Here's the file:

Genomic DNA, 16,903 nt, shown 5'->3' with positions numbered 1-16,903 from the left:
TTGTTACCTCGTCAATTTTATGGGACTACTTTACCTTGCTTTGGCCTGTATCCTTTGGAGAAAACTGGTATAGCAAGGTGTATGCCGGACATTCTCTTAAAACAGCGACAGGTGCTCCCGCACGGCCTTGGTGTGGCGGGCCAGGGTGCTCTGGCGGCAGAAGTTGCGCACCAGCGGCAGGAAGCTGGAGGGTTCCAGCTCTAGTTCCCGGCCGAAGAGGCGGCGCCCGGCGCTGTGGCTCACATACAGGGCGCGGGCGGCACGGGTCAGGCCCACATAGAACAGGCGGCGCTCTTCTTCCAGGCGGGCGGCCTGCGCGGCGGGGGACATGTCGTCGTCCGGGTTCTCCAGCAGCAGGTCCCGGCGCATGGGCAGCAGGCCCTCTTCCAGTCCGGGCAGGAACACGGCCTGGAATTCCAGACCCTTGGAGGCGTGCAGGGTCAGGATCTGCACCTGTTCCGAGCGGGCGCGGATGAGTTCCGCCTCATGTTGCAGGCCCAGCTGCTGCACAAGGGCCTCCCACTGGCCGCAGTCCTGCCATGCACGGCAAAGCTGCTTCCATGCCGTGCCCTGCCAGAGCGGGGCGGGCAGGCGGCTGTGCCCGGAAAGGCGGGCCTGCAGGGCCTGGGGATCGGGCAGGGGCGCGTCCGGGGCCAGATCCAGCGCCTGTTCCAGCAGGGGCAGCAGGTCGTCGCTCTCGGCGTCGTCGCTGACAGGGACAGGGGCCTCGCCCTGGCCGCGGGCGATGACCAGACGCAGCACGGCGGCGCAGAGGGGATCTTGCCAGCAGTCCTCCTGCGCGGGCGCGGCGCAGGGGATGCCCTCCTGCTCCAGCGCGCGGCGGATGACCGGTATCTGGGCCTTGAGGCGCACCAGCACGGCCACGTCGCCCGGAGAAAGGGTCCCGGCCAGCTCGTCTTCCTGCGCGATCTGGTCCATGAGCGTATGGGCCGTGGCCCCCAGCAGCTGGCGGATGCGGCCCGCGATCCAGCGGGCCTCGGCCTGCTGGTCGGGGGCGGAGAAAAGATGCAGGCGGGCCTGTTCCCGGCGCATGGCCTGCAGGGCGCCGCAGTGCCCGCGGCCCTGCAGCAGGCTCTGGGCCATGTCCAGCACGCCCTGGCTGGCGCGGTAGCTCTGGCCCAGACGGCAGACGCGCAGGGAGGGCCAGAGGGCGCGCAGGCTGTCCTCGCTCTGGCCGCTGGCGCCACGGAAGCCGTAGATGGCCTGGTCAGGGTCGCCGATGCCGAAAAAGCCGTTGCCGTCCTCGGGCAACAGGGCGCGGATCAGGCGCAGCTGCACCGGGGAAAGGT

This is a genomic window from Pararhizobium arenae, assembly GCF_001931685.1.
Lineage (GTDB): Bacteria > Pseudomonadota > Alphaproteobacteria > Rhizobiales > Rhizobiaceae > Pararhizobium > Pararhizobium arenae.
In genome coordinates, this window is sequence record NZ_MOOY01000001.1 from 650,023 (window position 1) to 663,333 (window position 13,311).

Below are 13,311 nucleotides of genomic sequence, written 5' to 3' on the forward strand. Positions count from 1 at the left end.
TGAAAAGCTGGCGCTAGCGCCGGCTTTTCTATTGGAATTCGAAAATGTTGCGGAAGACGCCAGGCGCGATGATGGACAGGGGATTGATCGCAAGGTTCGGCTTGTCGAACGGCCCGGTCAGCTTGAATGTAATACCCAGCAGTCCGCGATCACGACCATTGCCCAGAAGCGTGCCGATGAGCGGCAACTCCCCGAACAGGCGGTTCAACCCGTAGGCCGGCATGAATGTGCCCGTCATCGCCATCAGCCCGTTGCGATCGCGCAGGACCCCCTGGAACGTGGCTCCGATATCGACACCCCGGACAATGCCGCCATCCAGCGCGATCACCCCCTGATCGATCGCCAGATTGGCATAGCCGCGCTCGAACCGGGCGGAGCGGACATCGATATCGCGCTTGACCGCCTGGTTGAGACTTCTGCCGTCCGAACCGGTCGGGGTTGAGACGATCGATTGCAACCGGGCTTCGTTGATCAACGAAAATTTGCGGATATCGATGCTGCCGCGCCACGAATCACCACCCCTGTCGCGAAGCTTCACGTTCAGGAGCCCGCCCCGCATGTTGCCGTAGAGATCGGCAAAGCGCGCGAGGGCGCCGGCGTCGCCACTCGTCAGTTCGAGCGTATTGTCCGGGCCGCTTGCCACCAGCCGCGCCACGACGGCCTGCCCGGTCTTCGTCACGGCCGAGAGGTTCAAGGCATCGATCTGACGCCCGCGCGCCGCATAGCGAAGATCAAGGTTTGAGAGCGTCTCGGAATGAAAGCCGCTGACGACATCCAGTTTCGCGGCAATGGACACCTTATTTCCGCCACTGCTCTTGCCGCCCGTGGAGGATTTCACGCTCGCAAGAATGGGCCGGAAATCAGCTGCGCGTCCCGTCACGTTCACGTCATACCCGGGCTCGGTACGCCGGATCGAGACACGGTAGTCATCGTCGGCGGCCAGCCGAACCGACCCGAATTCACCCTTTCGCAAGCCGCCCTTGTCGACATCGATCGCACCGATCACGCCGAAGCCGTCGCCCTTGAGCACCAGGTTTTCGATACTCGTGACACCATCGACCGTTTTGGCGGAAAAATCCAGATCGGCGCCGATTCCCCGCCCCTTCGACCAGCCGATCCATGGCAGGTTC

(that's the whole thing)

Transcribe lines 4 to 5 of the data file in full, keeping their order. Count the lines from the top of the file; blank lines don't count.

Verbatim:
Lineage (GTDB): Bacteria > Pseudomonadota > Alphaproteobacteria > Rhizobiales > Rhizobiaceae > Pararhizobium > Pararhizobium arenae.
In genome coordinates, this window is sequence record NZ_MOOY01000001.1 from 650,023 (window position 1) to 663,333 (window position 13,311).